Combinatorics is an area of
mathematics that deals with the study of combination, enumeration, and
permutations of sets of elements. Combinatorial problems
arise in many areas of pure mathematics, notably in algebra,
probability theory, topology,
and geometry.
There are many subfields of combinatorics, but we will study about special
subfields of combinatorics, that is

**probability**.
Probability is the branch of
mathematics that studies the possible outcomes of given events together with
the outcomes, relative likelihoods and distributions. In common usage, the word
"

*probability*" is used to mean the chance that a particular event (or set of events) will occur expressed on a linear scale from 0 (impossibility) to 1 (certainty), also expressed as a percentage between 0 and 100%.
Probability measures the likelihood
of a specified event occurring. Probability can present itself as a ratio, or
fraction, where the numerator is the number of different ways the event could
occur and the denominator is the total of all possible outcomes. We will introduce
probability in several ways.

**a.**

**Introducing Probability Using Cards**

A standard deck of playing cards can be used to show how
proportions work because the basic concept of a deck of cards is familiar to
most students. The deck has 52 cards total.

1. Divide the deck into suits (heart,
spades, diamonds and clubs) and show the students that each suit contains 13
cards. Point out that each suit contains three face cards (jack, king and
queen) and since there are four suits, there are 12 (3 * 4) total face cards in
the deck. Shuffle the deck of cards to mix them back up.

2. Ask the students what the
probability is of you drawing a two of hearts from the shuffled deck. Ask how
many cards there are, total, in the deck. Write 52 at the bottom of a fraction.
Ask how many chances you have of pulling out the two of hearts specifically.
Write 1 in the numerator for an answer of 1/52.

3. Ask the students what the
probability is that you would draw a spade from the deck. Ask what the
numerator is then write 13 on the board, explaining that's the total number of
cards in the suit of spades. Write 52 as the denominator and simplify the
fraction to (1/4).

4. Ask what the probability is that you
would draw a two from the deck. Question the students on how many two cards are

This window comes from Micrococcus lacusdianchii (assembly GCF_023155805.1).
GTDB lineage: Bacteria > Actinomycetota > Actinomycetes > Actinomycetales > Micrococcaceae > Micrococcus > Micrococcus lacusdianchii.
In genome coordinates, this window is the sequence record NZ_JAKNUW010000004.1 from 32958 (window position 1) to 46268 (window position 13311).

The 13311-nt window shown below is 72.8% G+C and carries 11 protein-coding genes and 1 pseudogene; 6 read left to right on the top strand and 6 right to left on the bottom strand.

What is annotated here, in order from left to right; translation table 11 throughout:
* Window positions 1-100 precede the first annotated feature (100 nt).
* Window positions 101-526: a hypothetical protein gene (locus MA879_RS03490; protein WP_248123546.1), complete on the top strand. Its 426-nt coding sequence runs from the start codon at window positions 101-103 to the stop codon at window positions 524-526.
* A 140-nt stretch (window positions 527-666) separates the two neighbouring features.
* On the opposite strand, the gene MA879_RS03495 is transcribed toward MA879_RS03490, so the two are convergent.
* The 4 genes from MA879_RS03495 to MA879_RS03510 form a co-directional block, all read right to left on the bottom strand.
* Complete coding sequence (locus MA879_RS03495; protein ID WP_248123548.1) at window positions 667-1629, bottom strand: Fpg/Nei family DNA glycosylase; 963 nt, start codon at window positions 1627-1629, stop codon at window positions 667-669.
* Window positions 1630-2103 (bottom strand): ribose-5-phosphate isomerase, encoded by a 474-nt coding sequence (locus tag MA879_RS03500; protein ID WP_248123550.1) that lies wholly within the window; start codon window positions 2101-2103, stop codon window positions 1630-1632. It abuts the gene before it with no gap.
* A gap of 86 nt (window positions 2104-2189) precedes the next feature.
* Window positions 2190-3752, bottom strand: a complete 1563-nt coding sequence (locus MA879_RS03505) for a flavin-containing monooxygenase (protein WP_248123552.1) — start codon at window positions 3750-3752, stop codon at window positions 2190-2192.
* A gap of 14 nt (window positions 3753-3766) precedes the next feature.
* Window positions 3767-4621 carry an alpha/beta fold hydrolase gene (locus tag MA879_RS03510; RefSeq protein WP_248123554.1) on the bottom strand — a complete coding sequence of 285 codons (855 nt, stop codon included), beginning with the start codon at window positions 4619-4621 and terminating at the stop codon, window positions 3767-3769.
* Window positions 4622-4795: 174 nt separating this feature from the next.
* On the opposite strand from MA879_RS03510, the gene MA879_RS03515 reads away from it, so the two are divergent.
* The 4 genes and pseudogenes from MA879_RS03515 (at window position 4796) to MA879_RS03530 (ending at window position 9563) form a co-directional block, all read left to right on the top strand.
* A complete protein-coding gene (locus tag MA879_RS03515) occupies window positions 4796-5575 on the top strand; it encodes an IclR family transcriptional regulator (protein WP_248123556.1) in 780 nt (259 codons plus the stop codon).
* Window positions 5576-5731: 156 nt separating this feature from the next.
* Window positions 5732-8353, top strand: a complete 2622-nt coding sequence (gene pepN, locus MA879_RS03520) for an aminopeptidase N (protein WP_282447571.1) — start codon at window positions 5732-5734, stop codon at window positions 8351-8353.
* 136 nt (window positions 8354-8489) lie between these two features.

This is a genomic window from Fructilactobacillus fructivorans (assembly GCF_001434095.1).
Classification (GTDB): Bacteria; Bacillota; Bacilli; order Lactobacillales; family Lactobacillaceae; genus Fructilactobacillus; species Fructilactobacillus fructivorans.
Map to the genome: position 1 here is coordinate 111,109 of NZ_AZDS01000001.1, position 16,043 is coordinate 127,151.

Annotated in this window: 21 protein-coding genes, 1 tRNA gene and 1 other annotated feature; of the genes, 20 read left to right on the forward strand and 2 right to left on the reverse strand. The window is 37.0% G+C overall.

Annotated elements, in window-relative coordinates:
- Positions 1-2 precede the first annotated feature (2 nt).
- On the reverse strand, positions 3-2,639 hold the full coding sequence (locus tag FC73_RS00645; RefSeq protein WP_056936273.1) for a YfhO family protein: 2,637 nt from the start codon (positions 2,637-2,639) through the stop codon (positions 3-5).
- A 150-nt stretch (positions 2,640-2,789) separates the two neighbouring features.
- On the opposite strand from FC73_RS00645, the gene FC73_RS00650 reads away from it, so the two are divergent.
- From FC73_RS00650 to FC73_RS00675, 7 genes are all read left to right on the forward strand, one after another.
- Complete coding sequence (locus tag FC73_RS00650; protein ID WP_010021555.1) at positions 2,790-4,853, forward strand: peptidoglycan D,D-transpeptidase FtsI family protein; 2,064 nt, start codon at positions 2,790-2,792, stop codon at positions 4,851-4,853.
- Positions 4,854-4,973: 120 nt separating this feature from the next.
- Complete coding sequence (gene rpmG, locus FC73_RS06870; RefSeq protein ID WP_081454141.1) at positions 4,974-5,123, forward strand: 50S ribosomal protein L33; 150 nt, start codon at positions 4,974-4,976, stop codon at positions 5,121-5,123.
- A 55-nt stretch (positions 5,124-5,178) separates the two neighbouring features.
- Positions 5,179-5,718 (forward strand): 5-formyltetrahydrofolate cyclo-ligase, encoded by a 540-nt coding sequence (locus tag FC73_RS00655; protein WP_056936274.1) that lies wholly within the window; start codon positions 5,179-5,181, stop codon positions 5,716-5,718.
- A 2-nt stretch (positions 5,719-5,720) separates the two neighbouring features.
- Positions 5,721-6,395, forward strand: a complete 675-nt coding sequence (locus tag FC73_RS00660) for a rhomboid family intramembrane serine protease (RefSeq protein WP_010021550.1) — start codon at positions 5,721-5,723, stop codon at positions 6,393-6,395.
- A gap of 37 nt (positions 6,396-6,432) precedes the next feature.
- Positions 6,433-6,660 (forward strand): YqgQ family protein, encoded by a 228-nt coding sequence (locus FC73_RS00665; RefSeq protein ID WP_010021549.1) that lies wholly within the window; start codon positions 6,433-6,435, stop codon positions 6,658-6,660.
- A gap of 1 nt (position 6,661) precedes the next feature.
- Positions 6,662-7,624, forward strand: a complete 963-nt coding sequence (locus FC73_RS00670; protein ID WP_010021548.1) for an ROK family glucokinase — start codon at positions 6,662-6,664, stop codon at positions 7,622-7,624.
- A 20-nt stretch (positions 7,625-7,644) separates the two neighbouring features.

in a deck: There are four, or one for each suit. Write the probability as 4 /
52, which simplifies to 1/13.

**b.**

**Introducing Probability Using Games**

1.
Lollipops

The lollipop game is a simple but
fun way to experiment with probability. A simple probability game for two
students to construct is to take a large rectangle of Styrofoam and stick
lollipops into it. The lollipops can be arranged in 10 rows of 10. Mark each
lollipop stick near its end with a bright marker. There should be different
quantities of each color. The lollipops should be pushed far enough into the
Styrofoam to hide the colored markings. Students will determine the probability
of picking out one of several possible colors. Students can choose the number
of different colors there should be and how many there should be of each color.
Students should calculate the probability of the different possible outcomes
with their partner. For example, if there are 100 lollipops, and 20 of them are
red, then the probability of drawing a red is 2 in 10, or 20 percent.

2.
Roll the Dice

This game might be a bit more fun
with oversized dice, but can be played with traditional small dice as well. To
make it challenging for middle school students, have them calculate the
probability of not only total sums of the dice i.e., "rolling a 10,"
but of particular combinations, as in "rolling two fives." To make
the game even more challenging, three or more dice can be used. Students can
create a fun, decorated "arena" to roll the dice in, using the lid of
a dress box or something similar. Students should calculate the possibility of
the possible outcomes, for example, if there are two dice, the probability of
rolling two threes is 1 in 36, or almost 3 percent. (Of the 36 possible
outcomes when rolling a pair of dice, only one of those outcomes is double
threes.)

## No comments:

## Post a Comment